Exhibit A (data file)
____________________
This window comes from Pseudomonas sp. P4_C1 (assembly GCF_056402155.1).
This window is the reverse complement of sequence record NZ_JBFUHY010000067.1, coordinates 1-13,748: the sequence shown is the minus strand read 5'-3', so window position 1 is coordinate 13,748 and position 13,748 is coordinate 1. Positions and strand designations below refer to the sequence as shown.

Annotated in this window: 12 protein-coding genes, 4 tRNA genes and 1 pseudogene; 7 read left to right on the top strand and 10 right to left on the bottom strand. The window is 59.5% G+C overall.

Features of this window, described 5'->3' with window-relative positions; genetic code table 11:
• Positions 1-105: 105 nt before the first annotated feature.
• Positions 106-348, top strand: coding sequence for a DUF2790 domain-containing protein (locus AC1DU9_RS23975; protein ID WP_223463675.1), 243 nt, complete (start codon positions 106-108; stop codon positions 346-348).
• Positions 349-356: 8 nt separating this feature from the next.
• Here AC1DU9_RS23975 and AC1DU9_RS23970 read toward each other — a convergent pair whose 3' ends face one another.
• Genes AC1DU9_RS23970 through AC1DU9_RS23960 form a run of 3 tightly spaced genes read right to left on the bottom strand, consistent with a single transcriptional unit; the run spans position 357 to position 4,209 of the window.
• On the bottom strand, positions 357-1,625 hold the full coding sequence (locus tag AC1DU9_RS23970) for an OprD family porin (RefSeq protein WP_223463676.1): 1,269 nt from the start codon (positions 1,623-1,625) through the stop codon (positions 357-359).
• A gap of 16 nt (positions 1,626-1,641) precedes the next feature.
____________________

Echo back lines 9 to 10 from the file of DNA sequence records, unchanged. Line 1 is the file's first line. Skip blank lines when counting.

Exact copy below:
• Genes AC1DU9_RS23970 through AC1DU9_RS23960 form a run of 3 tightly spaced genes read right to left on the bottom strand, consistent with a single transcriptional unit; the run spans position 357 to position 4,209 of the window.
• On the bottom strand, positions 357-1,625 hold the full coding sequence (locus tag AC1DU9_RS23970) for an OprD family porin (RefSeq protein WP_223463676.1): 1,269 nt from the start codon (positions 1,623-1,625) through the stop codon (positions 357-359).